More Than a Shapeless Beast: Lumbering through the Academy with the Study of Religion, pp. 3-20 in Critics Not Caretakers (SUNY Press, 2001).

Eric Hobsbawm,
Recommended Reading:

Philosophy of Religion | 4 Introduction: Inventing Traditions, pp. 1-14 in The Invention of Tradition (Cambridge University Press, 2010).

Russell T. McCutcheon, Redescribing Religion as Social Formation: Toward a Social Theory of Religion, pp. 21-39 in Critics Not Caretakers (SUNY Press, 2001). S. Stowers, The Ontology of Religion, pp. 434-449 in Braun & R.T. McCutcheon, eds., Introducing Religion (Equinox, 2008).
W e e k 2: G re e k & Rom a n P h i losop h i c a l Th oug h t: Th e F oun da ti on s of ( W e ste rn ) E th i c s

Why does the West have its particular moral preoccupations and distinctive ways of thinking about ethical issues? What do we know about ancient philosophical anthropologies? We will look to select Hellenistic philosophical texts for answers to these questions and build a foundation for further consideration of these issues throughout the semester.
Tues . , S ep temb er 4 th I n troducti on to Hellen i s ti c P hi los op hy

Long & Sedley,

Introduction, pp. 1-9; Epicurean Epistemology, pp. 7890; Stoics: Physics, pp. 377-386 in The Hellenistic Philosophers (Cambridge University Press, 1987). On Diogenes, Crates, and Hipparchia, in Lives of Eminent Philosophers
The S tructured S elf

Diogenes Laertius
Thurs . , S ep t 6 th

Christopher Gill

Psychophysical Holism: Stoicism, pp. 29-46 in The Structured Self in Hellenistic and Roman Thought (Oxford University Press, 2006).

W e e k 3: G re e k & Rom a n P h i losop h i c a l Th oug h t: Th e E m oti on s a n d se x ua l e th i c s

Expanding on our work from last week, we will consider the role of the emotions in ancient philosophical constructions of the self, as well as the specific question of sexual ethics in the West, with a focus on discourses concerning sexual activity, the gods, self-control and civic responsibility. We will also look at proposed philosophical justifications for eugenics, from Plato to the present day.
Tues . , S ep t 1 1 th The Emoti on s & The Human Con di ti on

Martha Nussbaum

Therapeutic Arguments (Chapter 1), pp. 13-47 in The Therapy of Desire: Theory and Practice in Hellenistic Ethics (Princeton University Press, 2009).

Recommended Reading

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Margaret Graver, A Science of Mind, pp. 15-34; The Pathetic Syllogism, pp. 35-60 & Vigor and Responsibility, pp. 61-83 in Stoicism and Emotion (The University of Chicago Press, 2007).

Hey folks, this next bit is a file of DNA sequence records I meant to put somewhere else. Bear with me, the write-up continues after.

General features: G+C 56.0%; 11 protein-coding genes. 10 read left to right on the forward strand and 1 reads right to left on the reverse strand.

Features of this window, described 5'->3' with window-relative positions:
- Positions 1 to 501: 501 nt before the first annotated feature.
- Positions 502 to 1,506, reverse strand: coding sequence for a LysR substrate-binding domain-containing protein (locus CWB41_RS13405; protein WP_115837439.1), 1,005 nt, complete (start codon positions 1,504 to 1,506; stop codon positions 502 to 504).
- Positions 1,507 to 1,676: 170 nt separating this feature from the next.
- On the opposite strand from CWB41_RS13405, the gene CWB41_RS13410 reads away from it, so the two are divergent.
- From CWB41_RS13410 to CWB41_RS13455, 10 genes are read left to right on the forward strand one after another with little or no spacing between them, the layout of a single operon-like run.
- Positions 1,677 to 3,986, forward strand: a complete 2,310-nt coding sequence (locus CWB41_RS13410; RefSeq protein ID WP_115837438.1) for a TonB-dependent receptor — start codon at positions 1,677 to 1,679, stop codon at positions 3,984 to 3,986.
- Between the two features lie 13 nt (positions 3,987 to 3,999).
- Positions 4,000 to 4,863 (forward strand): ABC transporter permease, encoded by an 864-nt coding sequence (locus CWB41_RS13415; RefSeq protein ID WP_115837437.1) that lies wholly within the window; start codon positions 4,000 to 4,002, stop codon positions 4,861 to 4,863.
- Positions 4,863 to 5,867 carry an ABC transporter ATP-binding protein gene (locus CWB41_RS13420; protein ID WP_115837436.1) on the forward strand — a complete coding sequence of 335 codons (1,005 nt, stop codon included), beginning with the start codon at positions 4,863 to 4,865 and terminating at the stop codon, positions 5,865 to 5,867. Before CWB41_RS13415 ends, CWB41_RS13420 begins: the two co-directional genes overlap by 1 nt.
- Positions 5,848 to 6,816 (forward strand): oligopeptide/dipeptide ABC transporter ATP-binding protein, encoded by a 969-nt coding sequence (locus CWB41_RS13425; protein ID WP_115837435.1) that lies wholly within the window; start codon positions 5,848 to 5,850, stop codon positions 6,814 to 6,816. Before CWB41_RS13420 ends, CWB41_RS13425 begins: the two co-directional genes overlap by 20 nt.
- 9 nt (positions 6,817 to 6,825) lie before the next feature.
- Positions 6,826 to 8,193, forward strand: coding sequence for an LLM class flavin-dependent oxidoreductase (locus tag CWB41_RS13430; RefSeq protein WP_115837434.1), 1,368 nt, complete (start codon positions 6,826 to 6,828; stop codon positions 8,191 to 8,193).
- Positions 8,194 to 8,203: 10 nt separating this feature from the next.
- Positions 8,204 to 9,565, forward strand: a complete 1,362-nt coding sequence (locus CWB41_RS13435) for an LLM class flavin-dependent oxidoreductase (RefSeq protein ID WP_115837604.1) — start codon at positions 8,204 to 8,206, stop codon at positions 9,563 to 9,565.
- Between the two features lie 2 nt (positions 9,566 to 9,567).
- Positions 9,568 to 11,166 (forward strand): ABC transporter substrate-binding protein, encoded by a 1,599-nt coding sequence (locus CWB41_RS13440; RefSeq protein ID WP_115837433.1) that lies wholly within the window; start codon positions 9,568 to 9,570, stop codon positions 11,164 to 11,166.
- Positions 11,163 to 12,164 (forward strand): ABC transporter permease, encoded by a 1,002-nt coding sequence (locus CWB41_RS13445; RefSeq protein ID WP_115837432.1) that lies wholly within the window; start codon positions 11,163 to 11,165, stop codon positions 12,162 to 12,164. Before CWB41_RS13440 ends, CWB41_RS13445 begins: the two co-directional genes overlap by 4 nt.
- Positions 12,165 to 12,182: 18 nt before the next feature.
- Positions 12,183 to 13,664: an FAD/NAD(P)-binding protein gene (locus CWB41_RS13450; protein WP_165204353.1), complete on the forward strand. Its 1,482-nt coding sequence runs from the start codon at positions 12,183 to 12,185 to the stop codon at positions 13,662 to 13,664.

Thurs . , S ep t 13 th S ex & Ci vi c s oci ety

Kathy Gaca

Desires Hunger and Plato the Regulator (pp. 23-58) in The Making of Fornication: Eros, Ethics and Political Reform in Greek Philosophy and Early Christianity (University of California Press, 2003). You might also find it useful to skim through the Introduction (pp. 1-20) to get a sense of her larger project.

Recommended Reading:

Mark J. Adair, Platos View of the Wandering Uterus, The Classical Journal 91:2 (1996), pp. 153-163. John Harvey Kellogg, The Sexual Relations, esp. pp. 127-130, in Plain Facts for Old and Young (I.F. Segner, 1882). Public domain, Google books. Christopher Faraone, Magical and Medical Approaches to the Wandering Womb, Classical Antiquity 30:1 (2011), pp. 1-32.
W e e k 4 : J uda i sm & E a rly C h ri sti a n i ty: Di vi n e La w

We continue to examine the role of various Greco-Roman philosophical systems, as well as Judaism, in the emerging theology of Christianity. Notably, we will consider shifting interpretations on the meaning of sexual im/morality among the earliest Christians and its influence on the West.
Tues . , S ep t 1 8 th Thurs . , S ep t 20

N o Clas s Ros h Has han ah The Roots of ( Chri s ti an ) S exual Morali ty

Kathy Gaca

Driving Aphrodite from the World (selections) (pp. 224240) in The Making of Fornication (University of California Press, 2003). Moral Psychology and Platonic Discourse (Chapter 1), pp. 15-49 (focus esp. on pp. 20-42) in The Death of the Soul in Romans 7 (Mohr Siebeck, 2008).

Emma Wasserman,

Recommended Reading

Peter T. Struck, Chrysippuss Reading and Authorial Intention: The Case of the Mural at Samos, pp. 279-282 in Birth of the Symbol: Ancient Readers and the Limits of Their Texts (Princeton University Press, 2004).

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W e e k 5: J uda i sm & E a rly C h ri sti a n i ty: Se lf - M a ste ry